Sign up ×
Stack Overflow is a community of 4.7 million programmers, just like you, helping each other. Join them, it only takes a minute:

Came by a curious case today, that got me thinking about how the object model in delphi really works.

The case:

We have imported a SOAP service that expose a couple of methods, taking objects as parameters. Delphi generates classes/interfaces that we use to communicate with the soap service, and the objects used as parameters all inherit from TRemotable.

For different reasons, we have put all the communication with the soap service into a dll.

We then tried to instantiate the objects that should be sent in the main executable, and pass it over to the library for serialization and sending.

Now, that did not work, but gave an exception that I did not expect.

It said that the object we where trying to send to the soap service, must inherit from TRemotable, but it does. By inspecting the object, we can see that the class is the imported class from the wsdl, and that the parent class is indeed TRemotable.

Building with packages solves this issue.

The question:

Is it so that a class defined in a source file, shared between two libraries, ends up as different classes at runtime? If so, why is that?

As far as I know, it should be ok to pass objects between libraries. How, then, is strong typing ensured, and to what extent will object instances be compatible to each other?

share|improve this question

2 Answers 2

up vote 3 down vote accepted

Yes, the same class in different DLLs are different. The classes in each DLL will be loaded at runtime and point to different memory, so A.ClassType = B.ClassType will fail, even for the same source files. You can still pass the objects around and they'll work correctly, except in cases like this where it's using "is" or "as" to compare the classes themselves. Strong typing is only ensured in that the compiler assumes the classes match when you compile the DLL and main application. There's no protection against loading a DLL with one version of an object and a newer application trying to use an modified object declaration. If you want that you'll need to use packages.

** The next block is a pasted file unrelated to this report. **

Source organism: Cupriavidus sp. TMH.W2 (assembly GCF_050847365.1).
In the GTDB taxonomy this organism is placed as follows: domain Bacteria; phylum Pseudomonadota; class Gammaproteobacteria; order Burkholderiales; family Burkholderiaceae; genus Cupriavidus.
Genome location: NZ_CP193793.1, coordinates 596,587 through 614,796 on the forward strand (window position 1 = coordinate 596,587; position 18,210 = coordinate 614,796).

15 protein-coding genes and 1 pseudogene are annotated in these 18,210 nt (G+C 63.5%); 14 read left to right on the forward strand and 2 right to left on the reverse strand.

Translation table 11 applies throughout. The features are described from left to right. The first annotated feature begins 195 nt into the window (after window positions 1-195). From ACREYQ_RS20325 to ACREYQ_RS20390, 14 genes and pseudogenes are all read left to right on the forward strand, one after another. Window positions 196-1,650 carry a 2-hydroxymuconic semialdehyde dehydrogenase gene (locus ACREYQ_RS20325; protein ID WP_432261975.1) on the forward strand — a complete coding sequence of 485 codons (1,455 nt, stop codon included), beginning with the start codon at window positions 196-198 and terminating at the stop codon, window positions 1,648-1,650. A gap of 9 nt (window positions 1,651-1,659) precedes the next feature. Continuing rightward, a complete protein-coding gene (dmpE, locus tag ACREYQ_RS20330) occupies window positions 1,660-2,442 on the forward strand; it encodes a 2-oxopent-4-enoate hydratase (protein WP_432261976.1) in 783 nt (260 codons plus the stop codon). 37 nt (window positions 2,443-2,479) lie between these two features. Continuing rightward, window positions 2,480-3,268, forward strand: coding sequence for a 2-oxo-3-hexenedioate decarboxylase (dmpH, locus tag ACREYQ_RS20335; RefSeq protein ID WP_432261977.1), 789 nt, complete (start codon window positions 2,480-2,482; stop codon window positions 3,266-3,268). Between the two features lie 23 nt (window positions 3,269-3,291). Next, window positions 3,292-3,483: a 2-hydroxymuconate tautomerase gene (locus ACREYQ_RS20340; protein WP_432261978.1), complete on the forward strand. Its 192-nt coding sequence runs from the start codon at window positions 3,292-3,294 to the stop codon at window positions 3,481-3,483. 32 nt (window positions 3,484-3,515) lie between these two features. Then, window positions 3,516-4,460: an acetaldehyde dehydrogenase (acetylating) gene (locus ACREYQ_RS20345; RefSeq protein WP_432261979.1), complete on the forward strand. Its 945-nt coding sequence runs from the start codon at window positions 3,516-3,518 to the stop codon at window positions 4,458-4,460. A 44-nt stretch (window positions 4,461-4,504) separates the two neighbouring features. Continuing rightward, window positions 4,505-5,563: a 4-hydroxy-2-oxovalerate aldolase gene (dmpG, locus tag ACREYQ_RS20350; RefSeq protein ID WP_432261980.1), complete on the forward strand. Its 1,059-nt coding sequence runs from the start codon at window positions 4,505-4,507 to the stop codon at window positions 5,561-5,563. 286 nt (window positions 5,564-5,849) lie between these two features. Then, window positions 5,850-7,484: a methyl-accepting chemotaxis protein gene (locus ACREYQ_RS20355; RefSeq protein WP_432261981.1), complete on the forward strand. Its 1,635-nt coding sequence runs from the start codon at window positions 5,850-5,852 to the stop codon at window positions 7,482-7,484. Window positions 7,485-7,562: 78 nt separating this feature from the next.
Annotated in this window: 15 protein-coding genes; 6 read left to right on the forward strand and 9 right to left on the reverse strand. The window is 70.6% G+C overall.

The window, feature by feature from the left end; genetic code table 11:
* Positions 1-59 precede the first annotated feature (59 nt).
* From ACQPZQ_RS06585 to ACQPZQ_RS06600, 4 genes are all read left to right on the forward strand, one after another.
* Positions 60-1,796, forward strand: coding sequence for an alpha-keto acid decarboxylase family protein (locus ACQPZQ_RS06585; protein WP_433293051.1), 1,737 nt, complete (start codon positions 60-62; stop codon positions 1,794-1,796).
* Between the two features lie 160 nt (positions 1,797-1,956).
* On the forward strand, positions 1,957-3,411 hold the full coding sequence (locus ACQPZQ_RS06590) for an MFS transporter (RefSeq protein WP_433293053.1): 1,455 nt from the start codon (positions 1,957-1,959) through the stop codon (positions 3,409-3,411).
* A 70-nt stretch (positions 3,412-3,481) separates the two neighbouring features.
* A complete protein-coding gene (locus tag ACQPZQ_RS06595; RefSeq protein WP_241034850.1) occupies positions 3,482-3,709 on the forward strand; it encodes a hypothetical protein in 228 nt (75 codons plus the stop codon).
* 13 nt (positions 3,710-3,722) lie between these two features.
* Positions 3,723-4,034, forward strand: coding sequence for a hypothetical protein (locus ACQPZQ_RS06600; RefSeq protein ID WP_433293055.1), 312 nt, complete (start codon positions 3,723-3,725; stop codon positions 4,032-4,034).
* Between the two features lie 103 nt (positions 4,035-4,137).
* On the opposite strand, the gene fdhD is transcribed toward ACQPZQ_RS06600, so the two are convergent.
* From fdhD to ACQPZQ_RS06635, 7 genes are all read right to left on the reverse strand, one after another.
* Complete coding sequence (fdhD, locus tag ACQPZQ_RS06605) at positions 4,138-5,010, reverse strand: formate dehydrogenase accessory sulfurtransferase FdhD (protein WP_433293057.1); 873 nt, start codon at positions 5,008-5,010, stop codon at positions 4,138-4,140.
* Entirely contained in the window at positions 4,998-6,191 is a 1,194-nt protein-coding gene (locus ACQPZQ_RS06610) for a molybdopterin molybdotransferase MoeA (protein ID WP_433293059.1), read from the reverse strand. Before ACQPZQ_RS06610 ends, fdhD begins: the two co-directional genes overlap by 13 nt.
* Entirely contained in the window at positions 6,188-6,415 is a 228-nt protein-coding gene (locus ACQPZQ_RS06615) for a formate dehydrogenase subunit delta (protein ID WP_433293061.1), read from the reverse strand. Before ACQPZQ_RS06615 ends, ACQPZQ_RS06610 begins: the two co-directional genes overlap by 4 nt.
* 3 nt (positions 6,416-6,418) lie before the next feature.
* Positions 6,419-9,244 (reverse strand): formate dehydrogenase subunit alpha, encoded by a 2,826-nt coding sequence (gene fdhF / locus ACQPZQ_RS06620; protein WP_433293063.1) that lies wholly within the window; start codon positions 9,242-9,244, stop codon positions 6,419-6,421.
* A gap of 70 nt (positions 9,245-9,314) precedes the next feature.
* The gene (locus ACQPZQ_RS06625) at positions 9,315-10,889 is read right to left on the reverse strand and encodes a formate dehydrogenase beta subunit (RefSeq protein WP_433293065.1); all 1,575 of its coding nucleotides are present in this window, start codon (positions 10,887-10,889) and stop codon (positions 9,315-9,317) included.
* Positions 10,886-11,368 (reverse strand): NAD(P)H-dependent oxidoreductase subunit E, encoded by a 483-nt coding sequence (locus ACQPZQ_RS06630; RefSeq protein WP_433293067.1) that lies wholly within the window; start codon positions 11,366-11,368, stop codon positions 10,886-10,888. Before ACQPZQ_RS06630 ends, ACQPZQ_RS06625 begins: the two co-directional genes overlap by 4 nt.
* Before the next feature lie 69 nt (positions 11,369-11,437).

share|improve this answer
OK. This is a confirmation on what I guessed, then. Actually, I like this, because it force on us a better design... –  Vegar Apr 9 '10 at 19:22

You can try passing the parameter as a TObject, and on either end, cast as your TRemotable. I haven't tried this particular case, but I know I've passed TObject into a DLL like that. I also have a similar DLL for SOAP, and in my case this wouldn't work as my SOAP DLL is compiled with D2007 SOAP libraries and for complicated/legacy reasons, the rest of the app is D2005.

share|improve this answer

Your Answer


By posting your answer, you agree to the privacy policy and terms of service.

Not the answer you're looking for? Browse other questions tagged or ask your own question.